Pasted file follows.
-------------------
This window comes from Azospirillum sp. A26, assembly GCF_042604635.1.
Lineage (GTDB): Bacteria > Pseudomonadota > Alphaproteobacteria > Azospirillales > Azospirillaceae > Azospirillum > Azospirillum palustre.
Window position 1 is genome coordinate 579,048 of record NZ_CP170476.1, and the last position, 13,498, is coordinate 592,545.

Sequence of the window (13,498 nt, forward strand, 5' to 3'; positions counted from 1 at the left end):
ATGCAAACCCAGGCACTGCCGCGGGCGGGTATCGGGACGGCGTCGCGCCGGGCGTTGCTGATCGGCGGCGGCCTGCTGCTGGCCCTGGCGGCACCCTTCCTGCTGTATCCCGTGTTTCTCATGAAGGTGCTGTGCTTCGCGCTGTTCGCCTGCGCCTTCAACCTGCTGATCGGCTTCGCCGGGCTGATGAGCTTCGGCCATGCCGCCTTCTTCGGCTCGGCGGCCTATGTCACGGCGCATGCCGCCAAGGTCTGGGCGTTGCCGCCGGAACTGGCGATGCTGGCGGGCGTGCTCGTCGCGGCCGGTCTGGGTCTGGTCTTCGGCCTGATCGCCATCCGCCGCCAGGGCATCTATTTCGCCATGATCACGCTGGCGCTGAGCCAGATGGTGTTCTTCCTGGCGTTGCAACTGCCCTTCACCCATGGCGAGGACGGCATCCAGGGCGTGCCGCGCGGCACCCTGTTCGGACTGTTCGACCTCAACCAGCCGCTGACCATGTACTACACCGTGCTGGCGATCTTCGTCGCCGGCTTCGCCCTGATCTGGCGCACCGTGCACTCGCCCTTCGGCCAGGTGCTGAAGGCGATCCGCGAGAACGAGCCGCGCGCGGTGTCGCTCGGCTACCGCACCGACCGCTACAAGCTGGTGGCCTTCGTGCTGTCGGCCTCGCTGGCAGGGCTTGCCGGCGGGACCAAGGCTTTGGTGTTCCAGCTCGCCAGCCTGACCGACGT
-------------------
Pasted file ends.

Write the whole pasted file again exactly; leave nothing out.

This window comes from Azospirillum sp. A26, assembly GCF_042604635.1.
Lineage (GTDB): Bacteria > Pseudomonadota > Alphaproteobacteria > Azospirillales > Azospirillaceae > Azospirillum > Azospirillum palustre.
Window position 1 is genome coordinate 579,048 of record NZ_CP170476.1, and the last position, 13,498, is coordinate 592,545.

Sequence of the window (13,498 nt, forward strand, 5' to 3'; positions counted from 1 at the left end):
ATGCAAACCCAGGCACTGCCGCGGGCGGGTATCGGGACGGCGTCGCGCCGGGCGTTGCTGATCGGCGGCGGCCTGCTGCTGGCCCTGGCGGCACCCTTCCTGCTGTATCCCGTGTTTCTCATGAAGGTGCTGTGCTTCGCGCTGTTCGCCTGCGCCTTCAACCTGCTGATCGGCTTCGCCGGGCTGATGAGCTTCGGCCATGCCGCCTTCTTCGGCTCGGCGGCCTATGTCACGGCGCATGCCGCCAAGGTCTGGGCGTTGCCGCCGGAACTGGCGATGCTGGCGGGCGTGCTCGTCGCGGCCGGTCTGGGTCTGGTCTTCGGCCTGATCGCCATCCGCCGCCAGGGCATCTATTTCGCCATGATCACGCTGGCGCTGAGCCAGATGGTGTTCTTCCTGGCGTTGCAACTGCCCTTCACCCATGGCGAGGACGGCATCCAGGGCGTGCCGCGCGGCACCCTGTTCGGACTGTTCGACCTCAACCAGCCGCTGACCATGTACTACACCGTGCTGGCGATCTTCGTCGCCGGCTTCGCCCTGATCTGGCGCACCGTGCACTCGCCCTTCGGCCAGGTGCTGAAGGCGATCCGCGAGAACGAGCCGCGCGCGGTGTCGCTCGGCTACCGCACCGACCGCTACAAGCTGGTGGCCTTCGTGCTGTCGGCCTCGCTGGCAGGGCTTGCCGGCGGGACCAAGGCTTTGGTGTTCCAGCTCGCCAGCCTGACCGACGT